Vol. 14 No. 2                                                                                                                                                     October 2014
Kalamazoo Antique Bottle Club News
Member Club of the F.O.H.B.C.

Newsletter written by Allan C. Holden- Kalamazoo, Michigan

Meeting night late this month! Oct. 14th!

Last Month

    We had a great turnout for our last meeting, and seriously, I do not think it was all about the great pizza! I know, I say this all the time, "If you missed the last meeting, you missed a great one!" Despite knowing we were headed over for Pizza, many folks brought in a large number of neat bottles for display!

    First I want to explain why this newsletter will be somewhat small. I have already started my e-Bay season. I am getting an early start simply because business at my store has slowed way down. It is really no surprise, with the costs of everything from gasoline to a loaf of bread, the local walk-in traffic has dried up. Thankfully I have accumulated a good number of nice used detectors for e-Bay trade.

    Also, besides waiting too long to start this newsletter, my mother's only sibling, my Aunt, passed away. So, the time I have to devote to this letter is very limited.

    Some of you with a quick eye will see that I am using the October 2013 newsletter as a template. I am doing that because, on top of everything else going wrong, I lost my first attempt at this letter when my Word Perfect program crashed!

    Here is the list of important dignitaries that I have from the last meeting. Kelly Bobbitt, Chuck Parker, Mary Hamilton, Kevin Seigfried, Scott Hendrichsen, Eddie Nickerson, Kelsey Ennis, Katie Osborn and Al Holden.

The sign-in sheet always makes me smile. Someone has taught Chuck how to make a cute little Confederate flag.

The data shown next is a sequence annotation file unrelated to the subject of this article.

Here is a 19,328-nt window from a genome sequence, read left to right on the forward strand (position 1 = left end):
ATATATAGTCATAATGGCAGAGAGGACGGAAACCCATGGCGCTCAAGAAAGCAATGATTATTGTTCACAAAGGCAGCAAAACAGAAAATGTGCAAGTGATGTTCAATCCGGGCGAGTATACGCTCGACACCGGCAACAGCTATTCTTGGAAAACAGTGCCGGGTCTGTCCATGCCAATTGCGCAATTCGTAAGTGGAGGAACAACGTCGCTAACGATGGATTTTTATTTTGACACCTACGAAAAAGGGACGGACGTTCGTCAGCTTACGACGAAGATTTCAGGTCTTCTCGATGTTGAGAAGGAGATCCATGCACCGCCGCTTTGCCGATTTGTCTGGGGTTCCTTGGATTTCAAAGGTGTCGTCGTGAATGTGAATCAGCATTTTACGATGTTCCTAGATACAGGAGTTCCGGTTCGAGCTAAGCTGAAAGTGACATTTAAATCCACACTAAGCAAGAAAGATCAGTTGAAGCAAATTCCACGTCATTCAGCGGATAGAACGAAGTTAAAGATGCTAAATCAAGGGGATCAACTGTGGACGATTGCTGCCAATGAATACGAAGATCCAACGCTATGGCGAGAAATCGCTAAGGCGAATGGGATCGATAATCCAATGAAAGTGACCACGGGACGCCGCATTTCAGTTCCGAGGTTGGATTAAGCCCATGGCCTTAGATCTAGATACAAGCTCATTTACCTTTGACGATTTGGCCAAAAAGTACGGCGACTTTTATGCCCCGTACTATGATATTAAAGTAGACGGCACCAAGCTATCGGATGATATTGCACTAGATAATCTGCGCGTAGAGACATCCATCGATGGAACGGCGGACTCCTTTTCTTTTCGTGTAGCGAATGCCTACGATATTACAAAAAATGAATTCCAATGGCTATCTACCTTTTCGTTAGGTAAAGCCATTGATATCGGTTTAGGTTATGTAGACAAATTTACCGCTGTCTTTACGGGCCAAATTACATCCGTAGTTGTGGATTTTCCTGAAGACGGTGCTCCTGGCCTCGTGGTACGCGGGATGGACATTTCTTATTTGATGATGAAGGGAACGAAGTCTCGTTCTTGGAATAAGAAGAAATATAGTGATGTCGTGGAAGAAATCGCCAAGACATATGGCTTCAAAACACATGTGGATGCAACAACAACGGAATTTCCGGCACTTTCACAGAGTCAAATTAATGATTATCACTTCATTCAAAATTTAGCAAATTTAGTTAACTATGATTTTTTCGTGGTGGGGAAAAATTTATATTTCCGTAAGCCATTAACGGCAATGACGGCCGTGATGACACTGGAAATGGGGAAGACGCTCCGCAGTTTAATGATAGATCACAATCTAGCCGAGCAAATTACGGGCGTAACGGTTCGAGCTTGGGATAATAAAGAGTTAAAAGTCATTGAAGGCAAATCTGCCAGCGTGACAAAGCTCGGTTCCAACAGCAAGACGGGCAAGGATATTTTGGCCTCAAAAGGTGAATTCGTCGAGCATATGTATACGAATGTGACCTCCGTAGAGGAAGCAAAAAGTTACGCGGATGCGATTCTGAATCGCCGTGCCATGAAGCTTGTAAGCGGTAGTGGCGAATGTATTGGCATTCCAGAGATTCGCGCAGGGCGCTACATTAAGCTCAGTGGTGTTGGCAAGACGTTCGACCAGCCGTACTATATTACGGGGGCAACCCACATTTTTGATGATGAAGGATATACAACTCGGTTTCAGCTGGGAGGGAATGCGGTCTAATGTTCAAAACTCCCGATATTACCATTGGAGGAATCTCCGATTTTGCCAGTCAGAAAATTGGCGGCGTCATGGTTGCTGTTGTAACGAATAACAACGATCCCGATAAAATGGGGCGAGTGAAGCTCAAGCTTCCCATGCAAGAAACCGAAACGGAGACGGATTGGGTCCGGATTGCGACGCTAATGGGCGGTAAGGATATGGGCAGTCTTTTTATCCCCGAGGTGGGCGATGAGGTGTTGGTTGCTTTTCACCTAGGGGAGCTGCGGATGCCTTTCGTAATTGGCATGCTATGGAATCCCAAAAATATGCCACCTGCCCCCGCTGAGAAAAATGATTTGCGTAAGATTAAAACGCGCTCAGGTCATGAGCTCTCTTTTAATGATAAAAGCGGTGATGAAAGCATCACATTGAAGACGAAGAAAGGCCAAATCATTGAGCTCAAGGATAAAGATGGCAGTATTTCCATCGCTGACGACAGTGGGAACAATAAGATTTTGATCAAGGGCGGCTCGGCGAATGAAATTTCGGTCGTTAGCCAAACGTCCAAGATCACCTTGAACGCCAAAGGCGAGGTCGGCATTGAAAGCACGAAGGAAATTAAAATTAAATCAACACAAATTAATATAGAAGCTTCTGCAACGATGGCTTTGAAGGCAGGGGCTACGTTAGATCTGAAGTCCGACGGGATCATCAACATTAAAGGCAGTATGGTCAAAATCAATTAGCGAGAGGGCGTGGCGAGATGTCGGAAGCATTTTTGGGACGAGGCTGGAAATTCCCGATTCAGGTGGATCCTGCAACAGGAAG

I'm going to list some of the bottles that we saw at the meeting. I wasn't prepared for the number of cool bottles because of the planned pizza party, so I didn't take decent notes. Also I forgot to put my little name tags in my bottle photos! Someone needs to remind me to breath!

Confederate, Brigadier General, Beauregard "Chas" Parker, had a very nice "Double Eagle" 1-pint historic flask with a heavy applied lip. The story as I remember it was very interesting. The property where the bottle was found, looked very promising. The only problem was, it had been already dug!

When the original diggers were at the site, (and we know who you are!) found a number of good hand finished 1800's bottles, as is so often the practice, they left the most valuable ones with the home owner . . . . or something like that??

Disappointed to learn that they had missed out, Chuck was told about a bottle the diggers had missed! Chuck learned that the landowner's young daughter was so fascinated with the antique bottle digging, that she went out and started digging at a random location in the yard! It wasn't a spot found with a bottle probe, it wasn't an indented spot hinting at a long forgotten privy, and there was no tell-tale lilac bush . . . she just started digging!